We play a lot of Tetris 99 here at In Third Person, but we still have love for classic Tetris on the NES! While I recorded this for part of a bigger project, I wanted to share this as a taste of what’s to come! Do you think I’m ready for the CTWC Classic Tetris World Championships?
(not a serious question of course!)
Can’t wait to share the full video with you all this upcoming Wednesday!
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When one thinks of Nintendo, the mind tends to gravitate towards their A-list games. Titles that have either garnered a level of success and critical acclaim that puts them at the head of the pack. Mainline Super Mario games easily clear this bar. So do the mainline Zelda games. While it’s one of the newest franchises, the massive success of Splatoon would put it up on that pedestal as well. Where you and I draw the line may vary here and there, but I think we can generally agree on which Nintendo games are at the top and which ones aren’t on that same level.
It’s not necessarily because these games are worse. Maybe they just haven’t found their footing. In spite of being great since the start, it took Fire Emblem decades of time and like a dozen releases before finding a wider audience. Some franchises sell well enough to still get multiple sequels, such as WarioWare or BoxBoy. Others are meant to be niche products, such as Rusty’s Real Deal Baseball. Though Nintendo probably would like for all of their games to sell in the 10+ million range, I get the sense that they’re willing to make and publish B-tier games so long as they make enough of a profit to justify their creation.
In any case, not every game and franchise in Nintendo’s ecosystem is on the same stratosphere. But with a bit more love, maybe some of them could be. Here are a few of my picks for B-tier Nintendo games and franchises that deserve another shot.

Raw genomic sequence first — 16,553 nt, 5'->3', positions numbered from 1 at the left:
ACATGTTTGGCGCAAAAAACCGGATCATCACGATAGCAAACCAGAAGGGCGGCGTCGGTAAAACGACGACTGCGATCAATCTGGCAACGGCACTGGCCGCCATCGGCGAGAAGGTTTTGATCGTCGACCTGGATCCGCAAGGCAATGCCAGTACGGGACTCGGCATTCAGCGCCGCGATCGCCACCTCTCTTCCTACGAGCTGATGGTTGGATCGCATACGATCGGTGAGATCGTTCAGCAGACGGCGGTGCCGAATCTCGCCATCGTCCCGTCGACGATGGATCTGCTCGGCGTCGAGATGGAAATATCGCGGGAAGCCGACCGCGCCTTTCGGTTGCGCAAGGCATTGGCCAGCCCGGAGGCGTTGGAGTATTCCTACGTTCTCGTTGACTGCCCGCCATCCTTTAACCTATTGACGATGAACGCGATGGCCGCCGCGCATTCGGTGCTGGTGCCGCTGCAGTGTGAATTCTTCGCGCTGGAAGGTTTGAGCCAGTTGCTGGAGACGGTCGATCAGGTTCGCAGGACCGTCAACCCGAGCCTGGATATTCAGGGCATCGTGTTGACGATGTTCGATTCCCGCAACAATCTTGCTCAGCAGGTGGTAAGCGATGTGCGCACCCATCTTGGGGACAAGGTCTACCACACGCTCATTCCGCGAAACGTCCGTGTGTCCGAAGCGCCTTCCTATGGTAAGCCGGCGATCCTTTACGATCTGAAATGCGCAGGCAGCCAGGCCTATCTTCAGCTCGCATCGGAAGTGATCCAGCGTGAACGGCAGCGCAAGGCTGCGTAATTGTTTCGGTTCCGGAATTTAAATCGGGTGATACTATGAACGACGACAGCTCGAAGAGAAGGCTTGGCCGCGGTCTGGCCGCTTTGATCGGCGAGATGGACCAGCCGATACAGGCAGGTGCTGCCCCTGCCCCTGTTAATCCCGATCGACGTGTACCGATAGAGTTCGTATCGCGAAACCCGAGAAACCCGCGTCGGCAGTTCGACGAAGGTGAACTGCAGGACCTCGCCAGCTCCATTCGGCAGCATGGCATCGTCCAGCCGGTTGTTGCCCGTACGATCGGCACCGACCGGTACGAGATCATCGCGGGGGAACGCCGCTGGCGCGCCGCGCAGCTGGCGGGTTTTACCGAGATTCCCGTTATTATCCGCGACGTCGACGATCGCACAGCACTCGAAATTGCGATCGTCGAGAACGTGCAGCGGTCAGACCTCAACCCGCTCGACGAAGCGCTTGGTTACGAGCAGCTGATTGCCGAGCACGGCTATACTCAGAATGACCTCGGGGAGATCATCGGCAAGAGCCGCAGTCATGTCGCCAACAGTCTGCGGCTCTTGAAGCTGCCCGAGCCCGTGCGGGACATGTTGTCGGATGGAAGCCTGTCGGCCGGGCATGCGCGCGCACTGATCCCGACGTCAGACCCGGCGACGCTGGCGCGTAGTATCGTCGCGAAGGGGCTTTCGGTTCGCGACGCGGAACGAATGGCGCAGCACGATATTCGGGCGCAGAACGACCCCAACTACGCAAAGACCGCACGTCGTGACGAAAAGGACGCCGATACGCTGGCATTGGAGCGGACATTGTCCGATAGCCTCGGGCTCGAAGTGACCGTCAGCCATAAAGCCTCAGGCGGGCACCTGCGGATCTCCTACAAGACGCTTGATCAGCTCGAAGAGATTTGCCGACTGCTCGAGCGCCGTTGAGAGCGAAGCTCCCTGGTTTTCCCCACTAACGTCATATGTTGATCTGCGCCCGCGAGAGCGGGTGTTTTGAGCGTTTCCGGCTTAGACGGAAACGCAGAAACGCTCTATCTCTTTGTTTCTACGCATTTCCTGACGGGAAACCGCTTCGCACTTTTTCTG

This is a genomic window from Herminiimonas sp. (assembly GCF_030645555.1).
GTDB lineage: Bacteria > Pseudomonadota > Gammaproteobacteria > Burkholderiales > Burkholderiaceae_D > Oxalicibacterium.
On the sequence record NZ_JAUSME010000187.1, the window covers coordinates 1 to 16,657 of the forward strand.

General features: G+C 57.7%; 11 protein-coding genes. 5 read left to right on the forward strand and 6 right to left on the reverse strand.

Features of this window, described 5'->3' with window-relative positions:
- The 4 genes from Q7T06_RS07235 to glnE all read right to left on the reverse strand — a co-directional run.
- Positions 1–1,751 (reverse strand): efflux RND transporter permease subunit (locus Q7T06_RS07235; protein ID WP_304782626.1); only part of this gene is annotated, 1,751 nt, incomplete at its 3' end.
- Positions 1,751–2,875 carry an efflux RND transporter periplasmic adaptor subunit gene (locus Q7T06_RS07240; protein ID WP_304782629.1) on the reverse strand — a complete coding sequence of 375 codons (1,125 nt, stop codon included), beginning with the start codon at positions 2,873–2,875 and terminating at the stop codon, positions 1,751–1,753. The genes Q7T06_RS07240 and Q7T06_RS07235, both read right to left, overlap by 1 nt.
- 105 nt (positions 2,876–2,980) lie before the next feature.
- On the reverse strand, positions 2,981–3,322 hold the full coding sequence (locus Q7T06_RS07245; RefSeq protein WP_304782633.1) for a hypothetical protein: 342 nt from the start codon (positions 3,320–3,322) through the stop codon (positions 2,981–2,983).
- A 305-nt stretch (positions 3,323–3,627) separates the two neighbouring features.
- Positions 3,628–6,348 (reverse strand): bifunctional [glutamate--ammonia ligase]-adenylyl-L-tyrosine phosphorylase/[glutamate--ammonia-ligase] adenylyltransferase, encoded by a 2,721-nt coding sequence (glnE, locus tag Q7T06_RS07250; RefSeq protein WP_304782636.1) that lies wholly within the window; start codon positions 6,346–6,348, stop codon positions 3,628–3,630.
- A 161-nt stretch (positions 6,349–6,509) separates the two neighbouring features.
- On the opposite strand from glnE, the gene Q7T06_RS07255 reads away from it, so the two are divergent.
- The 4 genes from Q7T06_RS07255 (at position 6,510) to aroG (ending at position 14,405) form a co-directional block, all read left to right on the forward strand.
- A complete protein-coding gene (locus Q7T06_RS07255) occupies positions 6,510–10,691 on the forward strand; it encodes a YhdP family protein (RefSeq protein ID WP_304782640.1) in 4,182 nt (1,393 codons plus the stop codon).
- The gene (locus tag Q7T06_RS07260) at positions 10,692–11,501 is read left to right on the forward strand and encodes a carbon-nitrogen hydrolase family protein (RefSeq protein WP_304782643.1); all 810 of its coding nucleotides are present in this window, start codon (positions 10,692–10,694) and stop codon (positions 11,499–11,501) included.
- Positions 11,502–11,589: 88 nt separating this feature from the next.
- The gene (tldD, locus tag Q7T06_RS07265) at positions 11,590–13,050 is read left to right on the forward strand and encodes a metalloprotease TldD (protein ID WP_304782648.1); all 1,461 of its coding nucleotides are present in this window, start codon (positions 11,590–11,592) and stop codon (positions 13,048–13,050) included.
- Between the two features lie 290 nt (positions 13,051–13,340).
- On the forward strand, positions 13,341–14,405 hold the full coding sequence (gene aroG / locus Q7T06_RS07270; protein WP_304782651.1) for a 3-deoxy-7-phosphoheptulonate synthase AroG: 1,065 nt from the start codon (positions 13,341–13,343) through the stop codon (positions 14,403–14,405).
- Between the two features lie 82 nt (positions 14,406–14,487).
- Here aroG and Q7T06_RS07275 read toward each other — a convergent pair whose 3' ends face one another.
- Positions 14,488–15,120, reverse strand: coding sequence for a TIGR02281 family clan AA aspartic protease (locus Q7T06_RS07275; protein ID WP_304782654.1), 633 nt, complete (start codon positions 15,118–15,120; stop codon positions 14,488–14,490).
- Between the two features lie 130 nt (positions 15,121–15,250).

A few years back, I made the tough decision to sell off the vast majority of my backlog. From that point onward, I’ve made it a point to only buy games that I was ready to play in the near future. I also minimized the number of games I would play at once, pretty much capping my limit to one-at-a-time so that I get the most out of each. Though I buy fewer games and play fewer games nowadays, I’m largely comfortable with the way my approach has allowed me to squeeze the most out of my gaming dollars while not having to carry the weight of dozens (or hundreds) of games vying for my attention.
And yet I still have a backlog. A few games slipped through those cracks, while I began gaining interest in others relatively recently. Here are some titles I’m hoping to cross off my bucket list someday!
The Punch-Out #tysonchallenge battle continues! I make some decent strides, but this battle isn’t over until Mr. Dream is knocked out once and for all! Your move, Double Jump!
Buy the NES Classic Now From Amazon.com
“Barf!” Continuing our first co-stream, Kris, Rachel, and I beat up thugs, eat sushi, and demonstrate questionable teamwork in River City Ransom! Streaming with Kris and Rachel was fantastic and I look forward to doing this again on our Extra Life 24-hour gaming marathon! Make sure to follow them on everything!